Back through another alley and behind some large bushes, I found a quiet place to hide. I ate the "bread" then, hoping it wouldn't kill me, and tried to figure out a plan. I was in a strange place, I didn't speak the language, and I would need some kind of work to support myself until I could get home. All of this would have to be arranged through vague gestures the townsfolk might not even understand. I certainly hoped these people were forgiving.
When I was done eating, I looked for opportunity. I offered to help an old woman carry a heavy load of washing, and assisted an old man fixing his fence. They thanked me with food. Over the next few days, and then weeks, I made my way around town doing little bits of work as I learned some of the language. I met Vedran, a widowed mother with three cute little kids. We just "clicked," the two of us, and became friends. Before long, she let me stay with her family. I was an honorary sister.
I still went back to the field every night, searching more and more of it but finding nothing. Sometimes, I wondered if there was something wrong with me, if my "past" had all been some dream I'd just imagined. Others, I wondered if what I was living now was the dream. Nothing felt quite right.
The townspeople must have wondered about me, the woman who walked the night like a restless spirit. Maybe they even told stories about me. I could hardly blame them for it. There were other tales worth telling, if only they knew.
I almost got caught, about a year ago. I became interested in one of the local men, a tall handsome guy named Pren. We were probably days away from having sex when Vedran unexpectedly saved me. She asked me to bathe her daughter, and I found out I wasn't as similar to these people as I'd thought. We had the same skin color and basic shape, at least what showed when we were dressed. But the gill-like things on the side of the chest, and the squashed ribcage? I would never be able to explain why I didn't have those.
I broke things off with Pren, and made sure to keep myself covered up as much as possible from there on out.
It was harder after that, once I knew that type of loneliness could never be satisfied.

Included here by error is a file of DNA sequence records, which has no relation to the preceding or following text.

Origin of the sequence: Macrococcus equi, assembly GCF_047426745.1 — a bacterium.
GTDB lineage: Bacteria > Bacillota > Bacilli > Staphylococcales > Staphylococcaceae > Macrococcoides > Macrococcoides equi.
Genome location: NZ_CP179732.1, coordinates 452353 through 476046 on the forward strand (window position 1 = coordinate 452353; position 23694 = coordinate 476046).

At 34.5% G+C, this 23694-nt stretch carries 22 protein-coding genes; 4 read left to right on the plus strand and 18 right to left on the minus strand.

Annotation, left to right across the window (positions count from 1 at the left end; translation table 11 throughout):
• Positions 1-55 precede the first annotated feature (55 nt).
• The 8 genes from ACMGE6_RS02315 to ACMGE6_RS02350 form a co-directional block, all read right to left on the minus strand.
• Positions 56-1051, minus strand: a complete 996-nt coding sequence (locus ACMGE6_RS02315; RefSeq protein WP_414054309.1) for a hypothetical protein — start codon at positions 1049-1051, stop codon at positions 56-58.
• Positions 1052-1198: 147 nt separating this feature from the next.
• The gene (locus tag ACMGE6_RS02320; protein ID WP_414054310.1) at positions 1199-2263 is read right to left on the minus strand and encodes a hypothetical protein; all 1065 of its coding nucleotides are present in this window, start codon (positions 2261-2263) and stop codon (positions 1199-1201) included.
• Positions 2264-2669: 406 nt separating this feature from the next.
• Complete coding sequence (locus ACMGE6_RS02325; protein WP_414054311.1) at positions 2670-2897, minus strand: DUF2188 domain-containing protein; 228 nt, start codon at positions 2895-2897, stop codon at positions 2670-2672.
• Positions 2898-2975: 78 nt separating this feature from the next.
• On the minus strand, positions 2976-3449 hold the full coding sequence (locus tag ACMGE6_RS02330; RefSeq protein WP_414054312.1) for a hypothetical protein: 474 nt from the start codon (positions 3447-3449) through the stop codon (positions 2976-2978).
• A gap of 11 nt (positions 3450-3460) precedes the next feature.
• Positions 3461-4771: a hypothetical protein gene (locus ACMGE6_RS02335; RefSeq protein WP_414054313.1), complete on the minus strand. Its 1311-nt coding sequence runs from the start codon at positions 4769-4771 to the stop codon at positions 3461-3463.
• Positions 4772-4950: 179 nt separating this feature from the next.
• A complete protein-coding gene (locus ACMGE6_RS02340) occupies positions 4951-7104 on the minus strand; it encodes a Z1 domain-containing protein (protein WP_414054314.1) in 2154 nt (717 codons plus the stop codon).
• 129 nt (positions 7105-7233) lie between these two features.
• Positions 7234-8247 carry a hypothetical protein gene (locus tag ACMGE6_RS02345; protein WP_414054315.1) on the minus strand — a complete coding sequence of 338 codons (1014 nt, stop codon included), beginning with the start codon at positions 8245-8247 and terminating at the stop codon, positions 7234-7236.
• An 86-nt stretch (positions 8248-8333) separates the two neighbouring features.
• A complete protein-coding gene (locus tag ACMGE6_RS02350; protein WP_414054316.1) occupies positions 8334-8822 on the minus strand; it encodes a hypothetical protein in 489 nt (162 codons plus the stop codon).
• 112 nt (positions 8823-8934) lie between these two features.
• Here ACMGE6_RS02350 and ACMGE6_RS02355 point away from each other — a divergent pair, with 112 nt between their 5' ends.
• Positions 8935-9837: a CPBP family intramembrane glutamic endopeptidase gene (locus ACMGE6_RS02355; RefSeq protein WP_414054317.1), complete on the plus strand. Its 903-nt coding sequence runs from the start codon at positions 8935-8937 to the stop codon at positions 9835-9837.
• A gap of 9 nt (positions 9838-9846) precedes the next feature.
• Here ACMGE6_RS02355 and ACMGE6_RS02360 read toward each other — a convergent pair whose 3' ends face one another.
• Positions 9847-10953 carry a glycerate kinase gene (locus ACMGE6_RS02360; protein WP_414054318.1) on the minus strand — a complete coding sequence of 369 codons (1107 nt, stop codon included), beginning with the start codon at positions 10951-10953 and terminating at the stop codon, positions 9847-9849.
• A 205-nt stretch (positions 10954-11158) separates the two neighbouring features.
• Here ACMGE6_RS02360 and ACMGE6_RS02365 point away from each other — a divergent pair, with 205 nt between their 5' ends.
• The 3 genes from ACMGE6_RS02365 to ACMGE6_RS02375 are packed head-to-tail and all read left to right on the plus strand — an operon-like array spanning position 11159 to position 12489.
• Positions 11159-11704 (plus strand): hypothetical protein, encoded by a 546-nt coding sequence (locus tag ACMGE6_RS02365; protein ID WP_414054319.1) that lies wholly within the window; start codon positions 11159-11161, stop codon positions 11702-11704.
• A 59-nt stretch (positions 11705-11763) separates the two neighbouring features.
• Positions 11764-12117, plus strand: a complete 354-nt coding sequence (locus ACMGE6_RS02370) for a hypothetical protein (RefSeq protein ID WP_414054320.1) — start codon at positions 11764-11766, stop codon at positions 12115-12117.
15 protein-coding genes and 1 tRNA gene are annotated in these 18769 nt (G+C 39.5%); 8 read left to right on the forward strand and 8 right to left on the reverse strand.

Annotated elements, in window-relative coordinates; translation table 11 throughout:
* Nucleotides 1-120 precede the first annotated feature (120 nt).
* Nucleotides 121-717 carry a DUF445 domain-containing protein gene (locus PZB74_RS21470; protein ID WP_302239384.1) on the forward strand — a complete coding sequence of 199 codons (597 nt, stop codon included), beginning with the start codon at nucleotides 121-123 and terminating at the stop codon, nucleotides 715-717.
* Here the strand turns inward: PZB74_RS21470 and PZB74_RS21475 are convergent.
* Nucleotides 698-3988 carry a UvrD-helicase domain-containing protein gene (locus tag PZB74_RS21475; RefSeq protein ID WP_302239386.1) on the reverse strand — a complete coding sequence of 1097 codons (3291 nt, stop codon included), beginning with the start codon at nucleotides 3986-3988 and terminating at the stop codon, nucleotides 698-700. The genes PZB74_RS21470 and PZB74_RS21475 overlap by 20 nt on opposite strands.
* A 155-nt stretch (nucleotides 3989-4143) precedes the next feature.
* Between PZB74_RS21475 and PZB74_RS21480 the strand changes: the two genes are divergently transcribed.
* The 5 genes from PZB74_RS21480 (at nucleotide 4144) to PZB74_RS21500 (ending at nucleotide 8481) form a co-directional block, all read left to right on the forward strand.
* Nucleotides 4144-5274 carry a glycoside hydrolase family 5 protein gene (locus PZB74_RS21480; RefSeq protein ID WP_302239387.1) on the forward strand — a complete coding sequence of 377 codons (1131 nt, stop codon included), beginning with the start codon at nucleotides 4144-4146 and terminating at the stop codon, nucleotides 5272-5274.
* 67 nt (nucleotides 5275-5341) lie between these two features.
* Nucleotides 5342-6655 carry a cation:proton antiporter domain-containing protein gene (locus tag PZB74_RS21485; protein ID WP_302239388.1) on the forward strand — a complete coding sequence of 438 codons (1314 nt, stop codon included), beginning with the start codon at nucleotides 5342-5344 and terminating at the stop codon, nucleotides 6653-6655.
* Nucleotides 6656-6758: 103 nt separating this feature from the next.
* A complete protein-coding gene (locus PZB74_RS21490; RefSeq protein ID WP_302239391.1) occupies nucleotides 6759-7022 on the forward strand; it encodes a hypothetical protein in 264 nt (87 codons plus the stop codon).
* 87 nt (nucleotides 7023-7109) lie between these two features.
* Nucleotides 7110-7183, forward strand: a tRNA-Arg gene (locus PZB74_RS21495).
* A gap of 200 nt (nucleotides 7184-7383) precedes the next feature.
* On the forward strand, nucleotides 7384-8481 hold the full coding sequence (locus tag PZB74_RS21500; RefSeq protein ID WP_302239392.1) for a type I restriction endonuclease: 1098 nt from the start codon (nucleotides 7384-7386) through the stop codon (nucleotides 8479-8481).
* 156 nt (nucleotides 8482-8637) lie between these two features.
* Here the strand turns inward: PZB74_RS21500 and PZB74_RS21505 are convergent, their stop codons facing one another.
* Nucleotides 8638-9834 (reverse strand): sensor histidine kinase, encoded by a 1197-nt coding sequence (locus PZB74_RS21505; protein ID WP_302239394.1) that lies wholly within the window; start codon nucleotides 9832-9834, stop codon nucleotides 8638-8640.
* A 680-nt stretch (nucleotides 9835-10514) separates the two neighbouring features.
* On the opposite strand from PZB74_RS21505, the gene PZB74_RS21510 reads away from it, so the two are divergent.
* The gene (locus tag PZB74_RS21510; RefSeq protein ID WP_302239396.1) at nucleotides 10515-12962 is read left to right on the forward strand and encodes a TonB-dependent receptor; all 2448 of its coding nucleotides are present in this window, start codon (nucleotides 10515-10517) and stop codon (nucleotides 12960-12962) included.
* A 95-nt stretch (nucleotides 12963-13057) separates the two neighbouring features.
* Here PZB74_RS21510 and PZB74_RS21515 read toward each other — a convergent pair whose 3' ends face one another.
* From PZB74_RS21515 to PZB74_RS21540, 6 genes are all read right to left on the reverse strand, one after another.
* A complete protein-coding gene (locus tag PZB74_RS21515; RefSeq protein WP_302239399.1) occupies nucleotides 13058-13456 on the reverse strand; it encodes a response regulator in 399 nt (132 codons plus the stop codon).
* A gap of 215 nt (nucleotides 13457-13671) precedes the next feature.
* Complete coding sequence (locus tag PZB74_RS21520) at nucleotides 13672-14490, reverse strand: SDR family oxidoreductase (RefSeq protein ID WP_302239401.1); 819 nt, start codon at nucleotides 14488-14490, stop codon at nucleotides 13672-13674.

Back in my own world, I had dated some decent men over the years, even lived with one for a while. He wasn't The One, obviously, but I'd always hoped that someday I'd find the man who was, that we'd have children and grandchildren together, everyone gathered at the house for Sunday dinner. There had always been the possibility. Even living in the same slow-paced city as my mama and all her people, there was history and connection. It wasn't exciting, but it was still "home."
I never knew how important that could be.
The world I came from was greener and brighter than this one, though not as pretty. This world's blue- and purple-tinged light was spellbinding and mysterious, the people were generous and kind, and I'd been luckier than I probably deserved when I came here so foolishly. But I was a stranger here. I always would be.
Sometimes, sitting by the evening firelight with Vedran and watching the children play, I thought my journey had been worth it. When contentment was stronger than loneliness, I could remember this had happened by some unknown magic, and that I'd been brave enough to reach for the gift I'd been given.
But especially in those summer months, when the night breeze called me and I remembered the sound of Mama's voice speaking my name—the touch of a man's love against my skin—I longed to be back home again.
I could not keep from returning to the fields on those nights.
Unable to sleep or to stop hoping, I walked through the grasses with my fingers brushing the air around me, and I searched for the door I could not find.